7 procurement best practices you should follow in 2019

Considering today's competitiveness on the market, it's crucial that businesses adopt new philosophies, methods, and processes that will make them "best-in-class". Doing your best just isn’t good enough anymore. You should constantly be thinking of new, better ways to contain costs and produce results despite challenging circumstances on the market.

So what makes a company best-in-class? There is no single right answer for that, but there are practices and processes that big players swear by. And now it's time for you to implement them:


1. Procurement automation


Automation plays a critical role in making businesses more efficient by enabling them to save time and money. In procurement, automation helps reduce repetitive operational processes and amplifies the strategic role. Unfortunately, only 18% of procurement leaders have a digital procurement strategy supported by a complete business case.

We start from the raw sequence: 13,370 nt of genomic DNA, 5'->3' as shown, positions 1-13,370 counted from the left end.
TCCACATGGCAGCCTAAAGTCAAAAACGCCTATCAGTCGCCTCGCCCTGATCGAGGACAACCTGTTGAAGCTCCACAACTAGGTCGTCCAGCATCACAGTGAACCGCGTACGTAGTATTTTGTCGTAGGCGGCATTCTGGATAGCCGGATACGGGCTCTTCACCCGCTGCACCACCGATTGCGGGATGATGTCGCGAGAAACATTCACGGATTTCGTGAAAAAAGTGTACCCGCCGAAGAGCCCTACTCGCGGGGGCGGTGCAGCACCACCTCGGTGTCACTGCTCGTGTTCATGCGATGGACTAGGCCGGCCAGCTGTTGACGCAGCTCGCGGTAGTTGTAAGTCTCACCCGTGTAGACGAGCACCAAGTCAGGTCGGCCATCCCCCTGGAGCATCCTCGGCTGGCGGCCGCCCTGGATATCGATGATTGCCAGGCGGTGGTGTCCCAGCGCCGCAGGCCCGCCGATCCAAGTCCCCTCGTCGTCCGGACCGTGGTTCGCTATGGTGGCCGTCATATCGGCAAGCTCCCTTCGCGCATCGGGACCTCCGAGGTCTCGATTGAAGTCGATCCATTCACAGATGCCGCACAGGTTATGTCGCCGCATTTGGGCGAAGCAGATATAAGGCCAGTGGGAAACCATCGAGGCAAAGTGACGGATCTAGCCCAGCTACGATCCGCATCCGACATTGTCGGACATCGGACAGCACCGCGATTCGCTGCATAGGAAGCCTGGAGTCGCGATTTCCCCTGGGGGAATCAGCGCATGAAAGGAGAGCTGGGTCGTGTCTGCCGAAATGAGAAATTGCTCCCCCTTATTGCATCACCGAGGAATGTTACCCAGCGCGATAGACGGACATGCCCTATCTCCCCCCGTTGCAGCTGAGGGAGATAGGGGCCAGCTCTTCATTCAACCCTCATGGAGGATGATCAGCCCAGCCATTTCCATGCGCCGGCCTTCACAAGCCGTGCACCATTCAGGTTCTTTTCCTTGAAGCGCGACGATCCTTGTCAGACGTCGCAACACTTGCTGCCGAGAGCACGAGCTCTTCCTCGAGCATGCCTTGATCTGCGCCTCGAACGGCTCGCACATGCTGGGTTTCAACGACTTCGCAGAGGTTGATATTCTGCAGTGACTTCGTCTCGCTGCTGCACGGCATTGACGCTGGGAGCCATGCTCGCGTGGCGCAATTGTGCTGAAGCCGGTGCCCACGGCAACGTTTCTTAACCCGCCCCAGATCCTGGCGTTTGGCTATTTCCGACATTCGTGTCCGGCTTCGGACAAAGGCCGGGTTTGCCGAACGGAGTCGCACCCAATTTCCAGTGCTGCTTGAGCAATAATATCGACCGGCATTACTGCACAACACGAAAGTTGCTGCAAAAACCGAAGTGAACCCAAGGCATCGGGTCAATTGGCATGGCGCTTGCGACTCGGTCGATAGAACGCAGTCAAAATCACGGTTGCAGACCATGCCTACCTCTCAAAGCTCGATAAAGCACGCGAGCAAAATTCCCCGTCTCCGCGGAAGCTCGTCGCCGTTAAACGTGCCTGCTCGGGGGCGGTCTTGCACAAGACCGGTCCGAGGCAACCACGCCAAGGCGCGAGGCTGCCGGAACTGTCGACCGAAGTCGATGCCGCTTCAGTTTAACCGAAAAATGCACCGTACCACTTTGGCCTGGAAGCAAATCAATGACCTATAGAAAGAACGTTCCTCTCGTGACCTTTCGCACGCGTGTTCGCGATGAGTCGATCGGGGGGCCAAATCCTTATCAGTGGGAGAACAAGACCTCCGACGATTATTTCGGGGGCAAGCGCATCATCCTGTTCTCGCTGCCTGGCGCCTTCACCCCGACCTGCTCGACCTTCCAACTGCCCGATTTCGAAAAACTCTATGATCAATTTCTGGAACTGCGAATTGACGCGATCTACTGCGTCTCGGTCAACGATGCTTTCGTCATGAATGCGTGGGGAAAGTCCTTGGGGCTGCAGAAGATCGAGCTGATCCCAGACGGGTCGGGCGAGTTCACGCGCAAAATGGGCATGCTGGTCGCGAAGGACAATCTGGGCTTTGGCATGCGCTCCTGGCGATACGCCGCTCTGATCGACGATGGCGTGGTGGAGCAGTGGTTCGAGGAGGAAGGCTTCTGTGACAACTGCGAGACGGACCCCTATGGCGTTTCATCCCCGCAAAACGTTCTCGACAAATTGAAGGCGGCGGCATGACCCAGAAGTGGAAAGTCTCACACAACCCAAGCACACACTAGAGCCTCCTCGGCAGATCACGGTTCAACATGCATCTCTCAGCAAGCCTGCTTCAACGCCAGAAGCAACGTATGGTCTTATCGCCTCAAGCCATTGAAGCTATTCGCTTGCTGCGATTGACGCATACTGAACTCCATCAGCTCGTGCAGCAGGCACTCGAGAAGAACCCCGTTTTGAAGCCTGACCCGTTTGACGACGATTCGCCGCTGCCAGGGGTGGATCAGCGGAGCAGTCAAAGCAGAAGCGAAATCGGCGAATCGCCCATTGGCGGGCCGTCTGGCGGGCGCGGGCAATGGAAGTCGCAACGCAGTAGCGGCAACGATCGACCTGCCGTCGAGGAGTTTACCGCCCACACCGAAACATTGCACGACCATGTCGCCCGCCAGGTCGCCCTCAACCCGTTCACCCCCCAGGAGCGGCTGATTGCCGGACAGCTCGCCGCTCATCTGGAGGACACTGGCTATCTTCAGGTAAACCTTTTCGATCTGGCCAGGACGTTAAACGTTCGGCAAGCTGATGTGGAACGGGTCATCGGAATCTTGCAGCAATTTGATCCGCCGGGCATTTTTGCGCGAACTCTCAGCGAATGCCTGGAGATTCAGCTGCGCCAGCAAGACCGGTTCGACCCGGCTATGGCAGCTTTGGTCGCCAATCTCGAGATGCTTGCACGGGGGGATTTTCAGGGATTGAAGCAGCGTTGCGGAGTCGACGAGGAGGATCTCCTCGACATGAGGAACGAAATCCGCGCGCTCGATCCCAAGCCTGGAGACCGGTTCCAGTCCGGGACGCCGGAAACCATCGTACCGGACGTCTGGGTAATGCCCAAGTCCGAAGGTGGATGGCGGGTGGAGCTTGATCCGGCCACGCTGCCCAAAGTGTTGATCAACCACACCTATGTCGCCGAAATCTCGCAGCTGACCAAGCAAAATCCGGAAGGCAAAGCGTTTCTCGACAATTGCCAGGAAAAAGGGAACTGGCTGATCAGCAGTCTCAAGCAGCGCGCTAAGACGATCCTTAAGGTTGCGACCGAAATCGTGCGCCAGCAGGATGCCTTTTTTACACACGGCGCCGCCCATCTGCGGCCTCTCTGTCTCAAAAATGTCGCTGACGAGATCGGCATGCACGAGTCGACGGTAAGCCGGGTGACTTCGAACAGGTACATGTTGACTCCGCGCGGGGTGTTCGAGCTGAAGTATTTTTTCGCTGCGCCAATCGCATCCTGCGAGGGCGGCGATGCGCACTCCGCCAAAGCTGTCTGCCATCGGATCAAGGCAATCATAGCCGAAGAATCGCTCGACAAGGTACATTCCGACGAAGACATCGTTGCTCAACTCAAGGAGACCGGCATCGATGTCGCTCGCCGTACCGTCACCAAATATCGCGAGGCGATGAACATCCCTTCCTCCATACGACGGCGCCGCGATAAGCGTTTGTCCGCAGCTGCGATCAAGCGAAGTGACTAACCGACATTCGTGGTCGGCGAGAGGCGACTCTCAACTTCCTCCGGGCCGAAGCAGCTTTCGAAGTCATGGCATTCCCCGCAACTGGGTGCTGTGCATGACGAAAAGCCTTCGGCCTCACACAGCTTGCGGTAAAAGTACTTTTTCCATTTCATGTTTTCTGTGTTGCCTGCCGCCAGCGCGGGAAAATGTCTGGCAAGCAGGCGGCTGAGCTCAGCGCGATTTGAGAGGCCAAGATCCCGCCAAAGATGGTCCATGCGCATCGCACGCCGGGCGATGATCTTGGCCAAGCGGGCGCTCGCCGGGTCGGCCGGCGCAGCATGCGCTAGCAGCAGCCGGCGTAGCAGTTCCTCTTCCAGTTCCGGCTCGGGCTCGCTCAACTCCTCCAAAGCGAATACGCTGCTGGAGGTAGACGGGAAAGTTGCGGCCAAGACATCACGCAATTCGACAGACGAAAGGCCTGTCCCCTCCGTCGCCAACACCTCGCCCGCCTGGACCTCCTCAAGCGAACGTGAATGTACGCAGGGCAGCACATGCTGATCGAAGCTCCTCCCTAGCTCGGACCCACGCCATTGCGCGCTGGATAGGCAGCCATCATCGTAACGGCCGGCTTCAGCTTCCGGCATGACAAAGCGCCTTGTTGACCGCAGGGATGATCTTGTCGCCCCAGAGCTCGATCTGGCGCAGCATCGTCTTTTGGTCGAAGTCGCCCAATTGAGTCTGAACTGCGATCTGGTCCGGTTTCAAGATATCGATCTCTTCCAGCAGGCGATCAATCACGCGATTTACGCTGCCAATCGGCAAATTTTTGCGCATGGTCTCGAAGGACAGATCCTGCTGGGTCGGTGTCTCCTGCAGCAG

But the digital transformation for procurement activities is inevitable, so you need to embrace automation and make your procurement processes efficient and seamless.


Three reasons organizations should automate procurement


Procurement automation:

  • Eliminates costly data entry errors and redundant work;

  • Reduces time spent on expected transactions by streamlining workflows;

  • Leads to more strategic sourcing and informed buying decisions; automated programs can analyze huge amounts of data faster and more accurately than humans.


Here’s the main mistake organizations make when deciding to transform their procurement process: they choose a software they hope will make them more efficient, and they structure their workflows and processes around that chosen technology.


As a best practice, you should first review the processes that need improvement, and only then select the technology that best satisfies those process needs. Best-in-class companies find a way to use technology to produce beneficial information without having to perform various "workarounds" to extract and view the data. They recognize the importance of an efficient purchase-to-pay process and have adopted strategies and mechanisms to get the most significant benefits from technology.


2. Procurement transparency